This is a repost of a piece I wrote for the Australian National University’s College of Asia and the Pacific, published initially here. It is a bit more journalistic than Circuit’s usual style, but may be of interest. Next month, we’ll bring you a piece on social media in Papua New Guinea – fascinating, and so important given recent political scandals in that country and the general election later this year.
Twitter’s recently announced censorship policy essentially allows governments with a ‘valid and applicable legal order’ to ask Twitter to remove certain tweets because they violate local laws. Doing so would mean that while those tweets were still visible by users outside that country, users within it could not see them, thus defusing any domestic impact. Managing social media is an ongoing concern for many states, and Twitterphobes like China and Russia were quick to follow Thailand’s initial rush to endorse the policy publically. Thailand’s support for the policy comes as no surprise: it is part of an increasing crackdown on freedom of expression online by Thai authorities, an approach shared by states from India to Russia and South Africa.
However, despite almost instant outrage greeting the policy, the issue is not necessarily straightforward. Aside from debates about the political impact of social media raging in the aftermath of the Arab Spring, the Twitter issue is interesting because it reveals the complex ways corporate social media entities can massage both domestic and international politics in the pursuit of commercial gain. Sometimes this process is overt. Facebook, for example, recently announced that it is putting together what it has described as a team of diplomats to progress its interests with governments around the world. Google has done this since 2006 – describing it as essentially a ‘foreign service’.
Sometimes the relationship between social media and state interests is less clear cut. Notably, for example, Russian oligarchs close to the Kremlin have invested in Twitter and Facebook, and a key Saudi prince recently purchased a stake in Twitter. Indeed, this latter event has sparked conspiracy theories in Iran, with representatives suggesting—apparently without irony—that the new Twitter policy it is part of a Saudi move to crack down on free speech.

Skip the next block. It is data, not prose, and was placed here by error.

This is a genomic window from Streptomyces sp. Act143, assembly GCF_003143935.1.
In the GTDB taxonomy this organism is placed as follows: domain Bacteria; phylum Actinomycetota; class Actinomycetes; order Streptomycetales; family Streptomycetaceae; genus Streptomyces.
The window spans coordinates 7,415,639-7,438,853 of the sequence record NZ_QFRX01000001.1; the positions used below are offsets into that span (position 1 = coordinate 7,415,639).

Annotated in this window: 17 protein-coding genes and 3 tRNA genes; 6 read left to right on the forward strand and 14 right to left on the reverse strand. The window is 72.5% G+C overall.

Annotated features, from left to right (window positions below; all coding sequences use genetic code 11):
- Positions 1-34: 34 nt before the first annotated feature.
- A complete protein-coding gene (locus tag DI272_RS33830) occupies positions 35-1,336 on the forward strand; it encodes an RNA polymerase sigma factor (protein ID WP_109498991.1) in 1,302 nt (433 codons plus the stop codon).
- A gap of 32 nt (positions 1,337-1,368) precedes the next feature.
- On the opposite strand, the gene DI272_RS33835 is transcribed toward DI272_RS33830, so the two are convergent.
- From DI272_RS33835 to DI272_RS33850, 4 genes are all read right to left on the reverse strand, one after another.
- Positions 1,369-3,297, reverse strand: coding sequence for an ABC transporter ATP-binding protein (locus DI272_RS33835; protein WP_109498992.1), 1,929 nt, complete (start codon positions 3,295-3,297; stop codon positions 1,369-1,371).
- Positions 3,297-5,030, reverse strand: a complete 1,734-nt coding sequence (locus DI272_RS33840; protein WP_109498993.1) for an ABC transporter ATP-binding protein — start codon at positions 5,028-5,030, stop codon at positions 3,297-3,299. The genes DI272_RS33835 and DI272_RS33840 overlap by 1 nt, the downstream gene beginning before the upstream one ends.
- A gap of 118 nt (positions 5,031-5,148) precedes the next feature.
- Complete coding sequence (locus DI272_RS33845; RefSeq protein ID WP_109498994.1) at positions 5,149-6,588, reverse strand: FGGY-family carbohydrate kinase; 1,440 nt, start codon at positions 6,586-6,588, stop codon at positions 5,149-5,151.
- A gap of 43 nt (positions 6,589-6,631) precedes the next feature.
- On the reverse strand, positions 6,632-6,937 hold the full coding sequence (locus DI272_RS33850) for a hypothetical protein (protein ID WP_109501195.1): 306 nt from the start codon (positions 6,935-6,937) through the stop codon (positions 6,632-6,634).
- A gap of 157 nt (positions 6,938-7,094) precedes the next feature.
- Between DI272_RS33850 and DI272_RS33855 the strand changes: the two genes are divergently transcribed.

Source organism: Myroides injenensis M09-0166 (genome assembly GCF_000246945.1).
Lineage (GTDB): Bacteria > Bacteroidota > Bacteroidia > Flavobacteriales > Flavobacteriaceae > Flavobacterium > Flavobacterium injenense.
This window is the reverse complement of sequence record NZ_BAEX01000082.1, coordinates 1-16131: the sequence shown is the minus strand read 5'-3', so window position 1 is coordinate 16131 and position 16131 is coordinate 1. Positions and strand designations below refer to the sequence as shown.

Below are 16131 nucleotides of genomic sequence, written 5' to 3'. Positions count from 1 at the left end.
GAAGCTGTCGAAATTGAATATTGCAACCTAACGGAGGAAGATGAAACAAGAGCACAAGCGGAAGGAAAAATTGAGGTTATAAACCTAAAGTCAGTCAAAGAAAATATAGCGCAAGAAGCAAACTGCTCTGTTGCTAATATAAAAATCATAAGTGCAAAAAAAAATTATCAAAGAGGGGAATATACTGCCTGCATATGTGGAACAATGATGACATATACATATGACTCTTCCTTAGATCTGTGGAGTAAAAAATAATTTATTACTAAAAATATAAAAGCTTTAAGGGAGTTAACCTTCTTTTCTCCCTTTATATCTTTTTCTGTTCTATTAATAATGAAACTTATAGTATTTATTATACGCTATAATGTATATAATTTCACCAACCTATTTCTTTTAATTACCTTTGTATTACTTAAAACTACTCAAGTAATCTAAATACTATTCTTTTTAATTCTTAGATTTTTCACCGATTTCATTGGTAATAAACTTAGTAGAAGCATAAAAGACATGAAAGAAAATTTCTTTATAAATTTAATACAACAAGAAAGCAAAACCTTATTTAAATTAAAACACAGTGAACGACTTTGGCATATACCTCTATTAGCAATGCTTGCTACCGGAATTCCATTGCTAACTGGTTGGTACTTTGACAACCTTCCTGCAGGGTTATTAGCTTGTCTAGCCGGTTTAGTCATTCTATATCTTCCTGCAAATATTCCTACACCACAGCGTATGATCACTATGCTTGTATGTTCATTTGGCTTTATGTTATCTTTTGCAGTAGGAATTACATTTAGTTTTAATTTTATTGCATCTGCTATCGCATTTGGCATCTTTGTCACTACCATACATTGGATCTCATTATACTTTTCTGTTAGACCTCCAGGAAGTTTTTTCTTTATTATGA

So where does this leave the new policy? Key commentators have argued that the policy may not be all bad, and Twitter has responded to accusations of participating in censorship in several ways. First, it has promised it will publish a list of all tweets which have been removed. Second, it has argued that users can change their settings so that they will be counted as a ‘global’ Twitter user and therefore not counted in state driven crackdowns. Third, blocked tweets which show up globally will be marked as such, with the name of the blocking country attached. The company suggests that such an approach will produce a ‘Streisand effect’, named after Barbara Streisand’s attempts to stop paparazzi photographing her house, ultimately leading to even higher prices for such photos and thus even more paparazzi attention. Twitter argues that their policy will likewise mean that blocked tweets noted as such will automatically draw attention to the fact of censorship circumventing its effect.
Others have pointed to the problematic mix of commercial imperatives and political affects, arguing that the policy is part of Twitter’s efforts to move into China. Others suggest that the move is instead part of Twitter’s plans for Europe, where strong hate speech laws make it judicious for the company to allow some government control. Still others have argued that the policy does nothing to protect those Twitter users who do not, for example, tweet in a world language, or whose cause, unlike the Arab Spring, is not of geopolitical significance to the wider world. The Streisand effect, they argue, only works when the world already cares who Streisand is.
Ultimately, the mix is muddy. If we allow that social media companies can influence politics, particularly contested politics, it means that an essentially commercial entity is unavoidably political. Mixing commerce and politics is not new. But mixing commerce, politics and social media is.